—Bryn Greenwood, author of All the Ugly and Wonderful Things, Last Will, and Lie Lay Lain
“How much mischief can one stressed-out teenage boy get into when everything else on Earth is trapped in a permanent game of freeze tag? Would you write a guidebook? Tip zoo animals? Tip people? Stop a suicide? Landweber’s magical extravaganza pays homage to Groundhog Day, The Graduate, Fight Club, and The Fermata, in an episodic see all, tell all, with an ’80s soundtrack. Duck, the reluctant virginal hero, learns way more than he wants to about friends, family, his crush, and reality, in his search for a way to reboot the world.”
—Richard Peabody, Editor, Gargoyle
Duck is 17. He will never be 18. Tomorrow is his birthday. It will never be tomorrow.
Time stopped at 1:17 p.m. on a beautiful Thursday afternoon in Washington, DC. Duck is the only person moving in a world where all other living beings have been frozen into statues in an endless diorama. Duck was already in limbo, having lost his mother to cancer and his father to mental illness. Now, faced with the unimaginable, he approaches his dilemma with the eye of an anthropologist and the heart of a teenager trying to do the right thing under the strangest of circumstances. Ultimately, he realizes that while he doesn’t understand the boundaries between friendship and love, that uncertain territory may be the key to restarting the world.
Says Landweber, “We’ve all wanted to stop time. Thursday, 1:17 p.m. started with the idea that this particular wish could turn into a curse if you weren’t able to start time up again. After the initial thrill of being the last person moving in a frozen world, how would a person deal with the loneliness? Or the temptation to do things that you would never consider doing in the fully functioning world? But what interested me most was turning that potential nightmare into a story about one person finding meaning in a world that makes no sense.”
Michael Landweber lives and writes in Washington, DC. His short stories have appeared in literary magazines such as Gargoyle, Fourteen Hills, Fugue, Barrelhouse, and American Literary Review. He is an Associate Editor at Potomac Review and a contributor for Pop Matters. Click here to find Michael online.
Keep reading for an excerpt:
I was pretty worked up by the time I got to the museum. It was farther from GW than I remembered. Even pedaling non-stop, skidding my way around the corners, weaving in and out of the motionless cars, trying not to hit any pedestrians, I felt like I was moving impossibly slow, like I was running out of charge and winding down to a stop. It wasn’t true, of course. I was flying. Dangerously so. Reckless. I could have easily brained myself on a tree or monument. But I made it.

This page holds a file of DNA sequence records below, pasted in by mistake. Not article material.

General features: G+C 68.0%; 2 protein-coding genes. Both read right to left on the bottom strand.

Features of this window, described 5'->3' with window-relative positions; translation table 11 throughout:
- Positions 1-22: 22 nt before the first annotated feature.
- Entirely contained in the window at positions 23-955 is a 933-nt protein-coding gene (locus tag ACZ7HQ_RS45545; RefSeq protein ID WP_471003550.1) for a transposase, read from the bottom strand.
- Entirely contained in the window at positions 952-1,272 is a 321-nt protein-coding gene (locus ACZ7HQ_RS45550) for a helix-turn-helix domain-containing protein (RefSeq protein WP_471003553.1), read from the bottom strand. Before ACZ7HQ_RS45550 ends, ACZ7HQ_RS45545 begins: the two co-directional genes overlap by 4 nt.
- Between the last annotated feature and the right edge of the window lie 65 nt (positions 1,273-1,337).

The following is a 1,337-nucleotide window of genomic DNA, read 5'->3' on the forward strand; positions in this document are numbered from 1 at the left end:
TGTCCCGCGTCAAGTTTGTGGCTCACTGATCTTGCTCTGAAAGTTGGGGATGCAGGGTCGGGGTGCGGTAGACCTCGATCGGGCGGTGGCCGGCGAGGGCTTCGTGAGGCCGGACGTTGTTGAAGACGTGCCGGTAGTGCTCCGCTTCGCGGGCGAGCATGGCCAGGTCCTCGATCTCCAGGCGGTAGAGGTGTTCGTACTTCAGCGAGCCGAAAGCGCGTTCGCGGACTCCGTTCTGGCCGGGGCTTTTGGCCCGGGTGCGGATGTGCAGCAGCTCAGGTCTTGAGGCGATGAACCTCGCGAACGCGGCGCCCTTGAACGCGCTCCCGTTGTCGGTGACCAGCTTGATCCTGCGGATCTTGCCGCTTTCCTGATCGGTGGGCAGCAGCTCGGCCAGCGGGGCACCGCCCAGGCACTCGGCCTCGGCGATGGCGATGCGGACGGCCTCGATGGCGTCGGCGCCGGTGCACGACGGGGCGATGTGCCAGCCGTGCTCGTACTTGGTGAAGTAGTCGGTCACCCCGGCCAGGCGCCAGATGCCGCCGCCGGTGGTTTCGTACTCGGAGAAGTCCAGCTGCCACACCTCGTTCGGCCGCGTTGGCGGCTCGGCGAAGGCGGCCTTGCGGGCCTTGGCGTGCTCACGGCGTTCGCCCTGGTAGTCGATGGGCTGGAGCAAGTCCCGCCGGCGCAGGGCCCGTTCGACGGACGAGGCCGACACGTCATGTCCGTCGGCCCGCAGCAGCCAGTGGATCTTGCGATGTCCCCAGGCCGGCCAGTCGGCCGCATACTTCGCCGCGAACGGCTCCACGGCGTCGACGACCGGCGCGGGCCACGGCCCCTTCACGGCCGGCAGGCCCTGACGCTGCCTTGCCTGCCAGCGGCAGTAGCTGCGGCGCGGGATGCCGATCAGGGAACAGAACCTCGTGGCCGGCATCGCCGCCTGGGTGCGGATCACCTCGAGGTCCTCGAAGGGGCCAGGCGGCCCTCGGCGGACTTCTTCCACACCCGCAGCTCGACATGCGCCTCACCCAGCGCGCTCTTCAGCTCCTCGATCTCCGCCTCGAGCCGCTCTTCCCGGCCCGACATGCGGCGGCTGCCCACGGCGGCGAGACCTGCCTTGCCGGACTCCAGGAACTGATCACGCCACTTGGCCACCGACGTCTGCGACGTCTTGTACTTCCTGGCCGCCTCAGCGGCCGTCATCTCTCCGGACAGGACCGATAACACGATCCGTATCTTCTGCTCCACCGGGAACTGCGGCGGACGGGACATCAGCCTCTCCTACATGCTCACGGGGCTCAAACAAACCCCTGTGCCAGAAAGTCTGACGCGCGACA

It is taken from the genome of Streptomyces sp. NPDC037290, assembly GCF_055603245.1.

There was a line out the front door at Natural History. There usually is. Things get backed up at the metal detector as the guards rummage through bags. I hopped off my bike without stopping and let it roll away from me into a jersey barrier. Admired it as it went. It was nice to see something else move on its own.
But I had no time for nostalgia. I had a goal. Find Grace. She was somewhere in the massive building before me. Before I could stop myself with logic—such as the fact that I had no idea where anything was in this massive building or that I wasn’t even really sure that Grace worked here—I bounded up the stairs past the line and inside.
I had started to get used to the frozen people, but I had never been quite so surrounded by them. The atrium was packed. I went through the metal detector—on the off chance that I might set it off and wake up the world—then into the fray. It was hard to walk in any direction without bumping someone. Tour groups clustered together, taking up large chunks of real estate: Japanese tourists following a yellow flag, elementary school crossing guards wearing bright orange belts, a church group proudly sporting Jesus on their t-shirts. In between them were the families trailing toddlers and pushing strollers, the couples whose clasped hands created additional barriers, the singletons who were gazing earnestly around the room searching for their companions. Their collective inactivity had a movement of its own. So much potential that I could almost fool myself into thinking they were moving beyond my peripheral vision. Not true, of course.
At the center of the atrium was the elephant. Proudly raising its trunk above the crowd. Stuffed. Not supposed to move. I stared at it for a moment, wondering if freezing the world would lead to the static exhibits coming to life. My mom loved Night at the Museum—particularly Attila the Hun. His rebirth would have been a nice tribute to her, but the elephant remained stoic and still.
So there I was. Where to start looking for Grace? Not in the main exhibits, certainly. She’d be somewhere behind the scenes. In the guts of the building, which really is massive.